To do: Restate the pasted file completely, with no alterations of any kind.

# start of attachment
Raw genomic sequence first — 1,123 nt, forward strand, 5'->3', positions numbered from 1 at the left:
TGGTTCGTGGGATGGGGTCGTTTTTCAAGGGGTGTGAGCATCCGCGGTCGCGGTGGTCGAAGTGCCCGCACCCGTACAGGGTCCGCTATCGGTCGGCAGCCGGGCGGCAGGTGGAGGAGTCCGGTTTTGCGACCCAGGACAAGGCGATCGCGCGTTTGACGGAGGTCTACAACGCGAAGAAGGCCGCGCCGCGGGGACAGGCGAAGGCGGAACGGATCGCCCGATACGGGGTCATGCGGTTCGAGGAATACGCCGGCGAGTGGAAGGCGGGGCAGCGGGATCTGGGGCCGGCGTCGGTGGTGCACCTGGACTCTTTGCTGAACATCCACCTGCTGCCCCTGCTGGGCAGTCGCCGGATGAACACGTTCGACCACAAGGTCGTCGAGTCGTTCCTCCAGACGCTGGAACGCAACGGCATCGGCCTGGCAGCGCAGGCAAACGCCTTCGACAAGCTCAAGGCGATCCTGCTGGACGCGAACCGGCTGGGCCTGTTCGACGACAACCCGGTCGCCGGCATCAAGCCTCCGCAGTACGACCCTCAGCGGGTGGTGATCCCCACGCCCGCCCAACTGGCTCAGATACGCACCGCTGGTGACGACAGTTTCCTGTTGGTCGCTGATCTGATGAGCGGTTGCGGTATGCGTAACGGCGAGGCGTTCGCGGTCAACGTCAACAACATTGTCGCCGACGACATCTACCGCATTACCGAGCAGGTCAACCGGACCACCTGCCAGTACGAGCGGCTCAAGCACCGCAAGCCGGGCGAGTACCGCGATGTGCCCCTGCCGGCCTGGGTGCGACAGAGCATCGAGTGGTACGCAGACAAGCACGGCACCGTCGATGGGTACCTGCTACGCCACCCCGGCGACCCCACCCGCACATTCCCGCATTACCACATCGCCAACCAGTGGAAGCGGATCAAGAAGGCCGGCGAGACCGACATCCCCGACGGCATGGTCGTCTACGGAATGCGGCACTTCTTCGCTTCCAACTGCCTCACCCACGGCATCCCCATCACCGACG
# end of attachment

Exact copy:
Raw genomic sequence first — 1,123 nt, forward strand, 5'->3', positions numbered from 1 at the left:
TGGTTCGTGGGATGGGGTCGTTTTTCAAGGGGTGTGAGCATCCGCGGTCGCGGTGGTCGAAGTGCCCGCACCCGTACAGGGTCCGCTATCGGTCGGCAGCCGGGCGGCAGGTGGAGGAGTCCGGTTTTGCGACCCAGGACAAGGCGATCGCGCGTTTGACGGAGGTCTACAACGCGAAGAAGGCCGCGCCGCGGGGACAGGCGAAGGCGGAACGGATCGCCCGATACGGGGTCATGCGGTTCGAGGAATACGCCGGCGAGTGGAAGGCGGGGCAGCGGGATCTGGGGCCGGCGTCGGTGGTGCACCTGGACTCTTTGCTGAACATCCACCTGCTGCCCCTGCTGGGCAGTCGCCGGATGAACACGTTCGACCACAAGGTCGTCGAGTCGTTCCTCCAGACGCTGGAACGCAACGGCATCGGCCTGGCAGCGCAGGCAAACGCCTTCGACAAGCTCAAGGCGATCCTGCTGGACGCGAACCGGCTGGGCCTGTTCGACGACAACCCGGTCGCCGGCATCAAGCCTCCGCAGTACGACCCTCAGCGGGTGGTGATCCCCACGCCCGCCCAACTGGCTCAGATACGCACCGCTGGTGACGACAGTTTCCTGTTGGTCGCTGATCTGATGAGCGGTTGCGGTATGCGTAACGGCGAGGCGTTCGCGGTCAACGTCAACAACATTGTCGCCGACGACATCTACCGCATTACCGAGCAGGTCAACCGGACCACCTGCCAGTACGAGCGGCTCAAGCACCGCAAGCCGGGCGAGTACCGCGATGTGCCCCTGCCGGCCTGGGTGCGACAGAGCATCGAGTGGTACGCAGACAAGCACGGCACCGTCGATGGGTACCTGCTACGCCACCCCGGCGACCCCACCCGCACATTCCCGCATTACCACATCGCCAACCAGTGGAAGCGGATCAAGAAGGCCGGCGAGACCGACATCCCCGACGGCATGGTCGTCTACGGAATGCGGCACTTCTTCGCTTCCAACTGCCTCACCCACGGCATCCCCATCACCGACG